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Helping Haiti: Part 1 January 28, 2010

Filed under: Vietnam — polyachka @ 2:36 am
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The earthquake wreaked havoc on Haiti on Jan 12. I was in the air flying from Boston to San Fran. I didn’t hear Haitian news until I arrived in Saigon which was two days later. Needless to say, the support gang and OLPC/Sugar community reacted to the news in Haiti much quicker. As I was going through my email box, there was a flood of emails about initiatives trying to help Haiti in all possible ways:

     “Hey All, The site, now 30 hours old with zero sleep, is looking for help
     developing an API for getting input into their site, basically a POST.  They have an add page
     ( but want to be able to add using a POST.
     Anyone who might be able to help, or who has insomnia, should write to Tim Schwartz. C.”

“Adam is correct—we’re absolutely swamped at the moment. Lots of simultaneous efforts—both stateside and in Haiti—going on all at once. We’re preparing to deploy to Haiti early on Sunday and intend to bring three XOs with us. ..”

“Please now begin drafting a similar/careful public appeal for Haiti Relief Contributors who can _genuinely_ use XO’s for (post)disaster response, to be broadcast after midnight tonight. “

“Hi Adam, Given the much limited power and connectivity options in Haiti, I think a deployment of Sahana on the OLPCs would be valuable…. If we can get a team from OLPC to work on integrating Sahana on a LAMP stack on the new 1.5 version that would be great.  The sahana project is actively responding and you can find details (including the custom code for Haiti) here:
Join us on Freenode IRC at #sahana where we are gathering to respond to this.”

Adam summarized on-going efforts in a blog post

On Jan 15 several Contributor projects were presented during Friday meeting, two of them were created for Haiti:

1. XO Mobile and Lending Library for Haitians – Delray Beach, Florida
  Requests 3 XOs over 24 months

   Project Objectives:
   Immediate/Short term objective: help Haitian children in Delray Beach help
   their families make contact with people in Haiti due to the 2010 earth quake.

   Plan and Procedure for Achieving the Stated Objectives:
   Connect with the Haitian community here is Delray Beach thru organizations
   such as the Catholic church and schedule locations where the XOs can be taken
   and made available for use primarily as a means of finding friends and family
   via established web sites such as
   Once people are found the XOs can be used to communicate with those in Haiti.

2. Apex Communication aid for the earthquake victims of Haiti – Miami, Florida
   Requests 10 XOs over 2 months

   Project Objectives:
   We plan to provide a means of communication to the victims of the
   earthquake in Haiti. With their homes destroyed, we want to provide access
   to the internet so that they can give their loved ones abroad a sign of life.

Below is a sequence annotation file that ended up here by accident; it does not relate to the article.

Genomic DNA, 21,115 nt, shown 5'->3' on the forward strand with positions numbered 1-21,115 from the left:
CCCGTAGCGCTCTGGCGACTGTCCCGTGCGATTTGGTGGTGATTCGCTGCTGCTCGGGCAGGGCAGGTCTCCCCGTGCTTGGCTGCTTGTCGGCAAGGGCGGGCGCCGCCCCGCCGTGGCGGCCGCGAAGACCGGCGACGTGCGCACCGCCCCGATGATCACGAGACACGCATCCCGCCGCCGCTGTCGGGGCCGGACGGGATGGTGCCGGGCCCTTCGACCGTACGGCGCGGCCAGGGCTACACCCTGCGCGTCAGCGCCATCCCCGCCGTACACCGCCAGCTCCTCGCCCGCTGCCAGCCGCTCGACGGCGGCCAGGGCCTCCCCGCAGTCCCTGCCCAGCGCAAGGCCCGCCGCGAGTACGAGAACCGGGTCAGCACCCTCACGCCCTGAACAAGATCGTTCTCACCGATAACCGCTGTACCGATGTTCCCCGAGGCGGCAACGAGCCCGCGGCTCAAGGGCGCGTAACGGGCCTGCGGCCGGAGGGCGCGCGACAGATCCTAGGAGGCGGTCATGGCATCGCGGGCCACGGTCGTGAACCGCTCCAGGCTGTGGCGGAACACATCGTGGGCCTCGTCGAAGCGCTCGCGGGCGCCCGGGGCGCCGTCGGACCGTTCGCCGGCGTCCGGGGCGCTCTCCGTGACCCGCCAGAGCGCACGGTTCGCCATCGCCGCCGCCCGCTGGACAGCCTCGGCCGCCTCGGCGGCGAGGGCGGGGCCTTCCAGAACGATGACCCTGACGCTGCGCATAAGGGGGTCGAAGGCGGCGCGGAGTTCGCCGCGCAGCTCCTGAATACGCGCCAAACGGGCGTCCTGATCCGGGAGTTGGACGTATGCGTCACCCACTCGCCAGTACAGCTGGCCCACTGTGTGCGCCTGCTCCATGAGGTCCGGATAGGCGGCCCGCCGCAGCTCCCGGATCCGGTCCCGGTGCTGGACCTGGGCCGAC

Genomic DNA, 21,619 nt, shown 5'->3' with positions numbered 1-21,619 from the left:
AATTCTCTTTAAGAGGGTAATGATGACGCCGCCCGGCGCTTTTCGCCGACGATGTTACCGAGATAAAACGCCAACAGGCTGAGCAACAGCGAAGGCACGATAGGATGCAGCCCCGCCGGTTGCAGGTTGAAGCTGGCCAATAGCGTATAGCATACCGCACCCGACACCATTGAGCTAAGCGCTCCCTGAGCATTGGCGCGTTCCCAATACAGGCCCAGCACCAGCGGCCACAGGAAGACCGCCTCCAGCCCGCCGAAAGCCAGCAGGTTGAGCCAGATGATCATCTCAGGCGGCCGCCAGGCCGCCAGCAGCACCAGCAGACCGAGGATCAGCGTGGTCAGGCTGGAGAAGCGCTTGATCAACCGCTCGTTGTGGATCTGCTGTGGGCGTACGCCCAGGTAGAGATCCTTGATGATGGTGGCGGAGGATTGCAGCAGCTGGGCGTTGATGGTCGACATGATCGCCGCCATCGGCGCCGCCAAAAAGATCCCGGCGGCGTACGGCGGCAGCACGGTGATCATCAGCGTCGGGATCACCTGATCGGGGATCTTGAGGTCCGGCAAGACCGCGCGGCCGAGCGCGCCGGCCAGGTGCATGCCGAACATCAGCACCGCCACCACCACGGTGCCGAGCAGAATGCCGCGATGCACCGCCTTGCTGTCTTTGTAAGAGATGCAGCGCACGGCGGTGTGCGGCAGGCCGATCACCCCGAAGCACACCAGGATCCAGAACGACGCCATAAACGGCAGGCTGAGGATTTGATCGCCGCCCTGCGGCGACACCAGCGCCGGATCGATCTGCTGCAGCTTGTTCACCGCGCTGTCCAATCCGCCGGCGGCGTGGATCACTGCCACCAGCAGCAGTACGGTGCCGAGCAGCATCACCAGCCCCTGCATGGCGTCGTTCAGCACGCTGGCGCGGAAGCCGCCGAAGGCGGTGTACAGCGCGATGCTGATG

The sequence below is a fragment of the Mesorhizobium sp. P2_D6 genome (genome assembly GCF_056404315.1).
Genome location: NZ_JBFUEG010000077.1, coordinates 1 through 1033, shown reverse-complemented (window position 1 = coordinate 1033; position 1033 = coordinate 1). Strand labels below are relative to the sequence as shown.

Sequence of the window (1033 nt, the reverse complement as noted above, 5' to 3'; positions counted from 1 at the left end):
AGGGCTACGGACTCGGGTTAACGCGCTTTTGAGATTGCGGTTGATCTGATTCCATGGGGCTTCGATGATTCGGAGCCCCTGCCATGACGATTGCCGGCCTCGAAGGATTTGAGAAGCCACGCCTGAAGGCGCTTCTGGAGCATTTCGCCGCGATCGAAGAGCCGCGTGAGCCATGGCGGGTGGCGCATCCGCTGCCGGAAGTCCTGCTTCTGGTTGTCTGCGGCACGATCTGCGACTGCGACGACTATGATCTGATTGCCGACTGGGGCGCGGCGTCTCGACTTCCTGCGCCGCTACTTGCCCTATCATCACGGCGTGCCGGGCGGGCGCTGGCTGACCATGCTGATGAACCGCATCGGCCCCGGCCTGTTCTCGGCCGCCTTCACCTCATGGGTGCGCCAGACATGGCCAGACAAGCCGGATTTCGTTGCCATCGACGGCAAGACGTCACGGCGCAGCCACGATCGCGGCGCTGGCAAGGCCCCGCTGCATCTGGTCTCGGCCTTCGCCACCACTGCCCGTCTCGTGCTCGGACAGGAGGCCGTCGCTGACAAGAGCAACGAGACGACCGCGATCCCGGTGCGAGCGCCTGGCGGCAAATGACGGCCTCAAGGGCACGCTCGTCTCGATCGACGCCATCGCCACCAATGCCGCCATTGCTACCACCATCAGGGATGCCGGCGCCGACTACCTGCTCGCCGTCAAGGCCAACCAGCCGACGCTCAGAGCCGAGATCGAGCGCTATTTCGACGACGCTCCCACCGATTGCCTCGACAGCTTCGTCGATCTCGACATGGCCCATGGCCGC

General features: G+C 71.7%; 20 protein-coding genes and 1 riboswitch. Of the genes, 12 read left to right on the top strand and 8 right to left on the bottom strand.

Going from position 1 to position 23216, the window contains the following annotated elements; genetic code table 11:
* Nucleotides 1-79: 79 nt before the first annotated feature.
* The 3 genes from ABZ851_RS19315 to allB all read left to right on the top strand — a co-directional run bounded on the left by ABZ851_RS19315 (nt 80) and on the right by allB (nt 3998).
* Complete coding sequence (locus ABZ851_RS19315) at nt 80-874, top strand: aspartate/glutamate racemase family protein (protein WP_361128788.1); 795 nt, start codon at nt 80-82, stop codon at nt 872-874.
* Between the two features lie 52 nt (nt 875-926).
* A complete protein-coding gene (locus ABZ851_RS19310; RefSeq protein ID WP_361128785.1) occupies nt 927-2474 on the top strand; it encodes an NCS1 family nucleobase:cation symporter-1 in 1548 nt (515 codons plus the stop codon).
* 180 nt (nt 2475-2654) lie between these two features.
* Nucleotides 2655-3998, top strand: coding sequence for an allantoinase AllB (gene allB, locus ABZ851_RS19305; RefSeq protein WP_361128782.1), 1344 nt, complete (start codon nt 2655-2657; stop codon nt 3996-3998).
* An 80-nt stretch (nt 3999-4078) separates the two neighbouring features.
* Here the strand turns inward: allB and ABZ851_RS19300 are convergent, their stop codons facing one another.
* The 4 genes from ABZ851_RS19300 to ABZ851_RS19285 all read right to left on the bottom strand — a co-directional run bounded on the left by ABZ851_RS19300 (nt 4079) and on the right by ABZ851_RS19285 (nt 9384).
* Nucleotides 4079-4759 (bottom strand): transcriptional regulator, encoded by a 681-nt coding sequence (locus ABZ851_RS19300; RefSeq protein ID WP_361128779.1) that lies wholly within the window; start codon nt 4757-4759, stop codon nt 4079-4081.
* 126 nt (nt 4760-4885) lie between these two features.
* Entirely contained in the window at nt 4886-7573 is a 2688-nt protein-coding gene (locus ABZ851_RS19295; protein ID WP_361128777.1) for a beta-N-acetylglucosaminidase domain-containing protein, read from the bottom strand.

Lesson plan and more

Filed under: Vietnam — polyachka @ 2:30 am
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On Friday we had half a day of teaching English to the boys at Leaf Pagoda. We covered numbers, days of the week, months, weather and counting. I taught two boys, the nerdy one with glasses “worked” as a translator to another boy. I felt great after the lesson as it seemed we achieved a lot in 1.5 hours.

Today Andy posted on the board an announcement that he is raising money for some poor families in the countryside for TET festival. There are 10 families in Tho An, Dong Nai that are in need of some food and cooking supplies for the New Year. For each family the aim is to buy :

5kg of rice, 2 litres of cooking oil, 1 bottle of fish source and 1 bag of food seasoning.

For one family the price will be 140,000 VND (Dong) or 8 US Dollars. Andy will be going on Sat 30th Jan to buy the stuff mentioned above. Several volunteers from our house made donations.

 On Saturday I created XO  lesson plan for 2 days. And Ken approved it! Girls will be divided into 2 groups and  I’ll teach each group twice a week. We are starting on Wednesday with help of local volunteers.

Several of us decided to go to Sesame restaurant. The concept of the place is that street kids learn to cook and are given jobs as cooks and servers. The restaurant has very good reviews on-line. Five of us got dressed up and took a cab. Guess where Sesame is? Next to the orphanage where we volunteered on Wednesday!

We entered the place and couldn’t believe our eyes – it looked very upscale inside like a high class restaurant! Waiters spoke English. Each of us had 4 meal course and juice, which cost $5 per person. Cab ride to the restaurant was $1 per person.


  • 153 D Xo Viet Nghe Tinh | Tan Binh District, Ho Chi Minh City, Vietnam
  • (08) 899 3378

Leaf Pagoda January 25, 2010

Filed under: Vietnam — polyachka @ 10:13 pm